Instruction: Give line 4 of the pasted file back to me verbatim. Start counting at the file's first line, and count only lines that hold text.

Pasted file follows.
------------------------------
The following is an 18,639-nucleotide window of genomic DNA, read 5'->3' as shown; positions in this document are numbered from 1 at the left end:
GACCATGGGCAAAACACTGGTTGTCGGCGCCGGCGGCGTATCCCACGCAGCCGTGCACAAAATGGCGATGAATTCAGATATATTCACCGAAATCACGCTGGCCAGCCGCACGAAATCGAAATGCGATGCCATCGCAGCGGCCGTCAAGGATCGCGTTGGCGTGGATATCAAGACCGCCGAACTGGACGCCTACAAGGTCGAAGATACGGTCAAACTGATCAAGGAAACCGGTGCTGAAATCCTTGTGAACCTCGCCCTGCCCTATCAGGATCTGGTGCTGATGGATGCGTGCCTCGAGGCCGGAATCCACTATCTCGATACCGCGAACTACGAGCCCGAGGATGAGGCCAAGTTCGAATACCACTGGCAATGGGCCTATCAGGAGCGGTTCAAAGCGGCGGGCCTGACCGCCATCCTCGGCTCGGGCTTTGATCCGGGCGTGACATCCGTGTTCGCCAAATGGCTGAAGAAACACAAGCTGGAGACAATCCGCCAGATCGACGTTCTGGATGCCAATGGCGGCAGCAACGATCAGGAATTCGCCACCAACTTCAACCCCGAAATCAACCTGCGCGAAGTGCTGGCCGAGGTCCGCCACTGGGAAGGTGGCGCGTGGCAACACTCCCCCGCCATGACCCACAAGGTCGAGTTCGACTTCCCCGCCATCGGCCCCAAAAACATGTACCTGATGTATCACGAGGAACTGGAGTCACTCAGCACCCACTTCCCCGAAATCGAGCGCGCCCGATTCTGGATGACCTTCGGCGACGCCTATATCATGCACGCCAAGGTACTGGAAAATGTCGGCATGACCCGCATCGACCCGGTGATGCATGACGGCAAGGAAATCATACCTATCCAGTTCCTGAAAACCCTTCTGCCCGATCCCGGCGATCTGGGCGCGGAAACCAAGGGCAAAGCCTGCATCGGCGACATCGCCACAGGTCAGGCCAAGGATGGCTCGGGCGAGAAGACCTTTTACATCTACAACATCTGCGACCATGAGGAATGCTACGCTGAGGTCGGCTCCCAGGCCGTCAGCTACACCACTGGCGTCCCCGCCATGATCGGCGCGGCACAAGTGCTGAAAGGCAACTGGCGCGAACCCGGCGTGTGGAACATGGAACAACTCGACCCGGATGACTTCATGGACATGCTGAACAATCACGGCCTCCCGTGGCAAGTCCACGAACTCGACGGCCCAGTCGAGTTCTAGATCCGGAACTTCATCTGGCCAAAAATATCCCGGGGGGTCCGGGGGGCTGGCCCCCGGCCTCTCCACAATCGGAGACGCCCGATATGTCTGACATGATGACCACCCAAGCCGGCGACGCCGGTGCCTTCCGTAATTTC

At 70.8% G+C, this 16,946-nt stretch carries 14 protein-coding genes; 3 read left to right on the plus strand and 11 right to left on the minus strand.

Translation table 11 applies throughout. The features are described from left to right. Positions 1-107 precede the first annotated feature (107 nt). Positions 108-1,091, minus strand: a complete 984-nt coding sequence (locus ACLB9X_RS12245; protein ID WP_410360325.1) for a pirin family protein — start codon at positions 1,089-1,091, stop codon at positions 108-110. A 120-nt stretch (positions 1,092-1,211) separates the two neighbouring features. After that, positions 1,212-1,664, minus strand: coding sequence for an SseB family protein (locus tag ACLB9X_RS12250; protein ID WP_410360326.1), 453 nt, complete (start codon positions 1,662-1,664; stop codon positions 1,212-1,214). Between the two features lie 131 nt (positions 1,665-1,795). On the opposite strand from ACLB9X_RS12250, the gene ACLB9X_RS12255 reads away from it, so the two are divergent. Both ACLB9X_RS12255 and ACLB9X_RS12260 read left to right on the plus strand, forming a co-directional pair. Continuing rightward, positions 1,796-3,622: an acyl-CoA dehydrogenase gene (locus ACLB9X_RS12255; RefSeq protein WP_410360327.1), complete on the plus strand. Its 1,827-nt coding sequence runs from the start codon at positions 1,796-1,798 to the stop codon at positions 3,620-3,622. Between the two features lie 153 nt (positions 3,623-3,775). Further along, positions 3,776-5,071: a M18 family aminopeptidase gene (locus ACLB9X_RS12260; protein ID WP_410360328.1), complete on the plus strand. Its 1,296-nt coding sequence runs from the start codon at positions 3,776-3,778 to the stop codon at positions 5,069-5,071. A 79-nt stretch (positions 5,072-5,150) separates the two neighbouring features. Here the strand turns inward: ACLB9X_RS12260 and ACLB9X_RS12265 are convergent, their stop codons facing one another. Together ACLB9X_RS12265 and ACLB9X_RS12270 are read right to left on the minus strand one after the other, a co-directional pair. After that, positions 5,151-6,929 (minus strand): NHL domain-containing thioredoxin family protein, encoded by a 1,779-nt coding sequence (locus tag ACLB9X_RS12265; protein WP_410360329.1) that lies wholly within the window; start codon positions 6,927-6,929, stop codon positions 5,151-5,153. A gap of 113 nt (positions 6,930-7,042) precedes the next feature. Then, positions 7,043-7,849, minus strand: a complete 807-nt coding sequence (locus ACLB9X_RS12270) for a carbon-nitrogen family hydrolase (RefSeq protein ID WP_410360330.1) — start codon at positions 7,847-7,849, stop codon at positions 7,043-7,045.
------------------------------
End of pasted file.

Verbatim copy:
Translation table 11 applies throughout. The features are described from left to right. Positions 1-107 precede the first annotated feature (107 nt). Positions 108-1,091, minus strand: a complete 984-nt coding sequence (locus ACLB9X_RS12245; protein ID WP_410360325.1) for a pirin family protein — start codon at positions 1,089-1,091, stop codon at positions 108-110. A 120-nt stretch (positions 1,092-1,211) separates the two neighbouring features. After that, positions 1,212-1,664, minus strand: coding sequence for an SseB family protein (locus tag ACLB9X_RS12250; protein ID WP_410360326.1), 453 nt, complete (start codon positions 1,662-1,664; stop codon positions 1,212-1,214). Between the two features lie 131 nt (positions 1,665-1,795). On the opposite strand from ACLB9X_RS12250, the gene ACLB9X_RS12255 reads away from it, so the two are divergent. Both ACLB9X_RS12255 and ACLB9X_RS12260 read left to right on the plus strand, forming a co-directional pair. Continuing rightward, positions 1,796-3,622: an acyl-CoA dehydrogenase gene (locus ACLB9X_RS12255; RefSeq protein WP_410360327.1), complete on the plus strand. Its 1,827-nt coding sequence runs from the start codon at positions 1,796-1,798 to the stop codon at positions 3,620-3,622. Between the two features lie 153 nt (positions 3,623-3,775). Further along, positions 3,776-5,071: a M18 family aminopeptidase gene (locus ACLB9X_RS12260; protein ID WP_410360328.1), complete on the plus strand. Its 1,296-nt coding sequence runs from the start codon at positions 3,776-3,778 to the stop codon at positions 5,069-5,071. A 79-nt stretch (positions 5,072-5,150) separates the two neighbouring features. Here the strand turns inward: ACLB9X_RS12260 and ACLB9X_RS12265 are convergent, their stop codons facing one another. Together ACLB9X_RS12265 and ACLB9X_RS12270 are read right to left on the minus strand one after the other, a co-directional pair. After that, positions 5,151-6,929 (minus strand): NHL domain-containing thioredoxin family protein, encoded by a 1,779-nt coding sequence (locus tag ACLB9X_RS12265; protein WP_410360329.1) that lies wholly within the window; start codon positions 6,927-6,929, stop codon positions 5,151-5,153. A gap of 113 nt (positions 6,930-7,042) precedes the next feature. Then, positions 7,043-7,849, minus strand: a complete 807-nt coding sequence (locus ACLB9X_RS12270) for a carbon-nitrogen family hydrolase (RefSeq protein ID WP_410360330.1) — start codon at positions 7,847-7,849, stop codon at positions 7,043-7,045.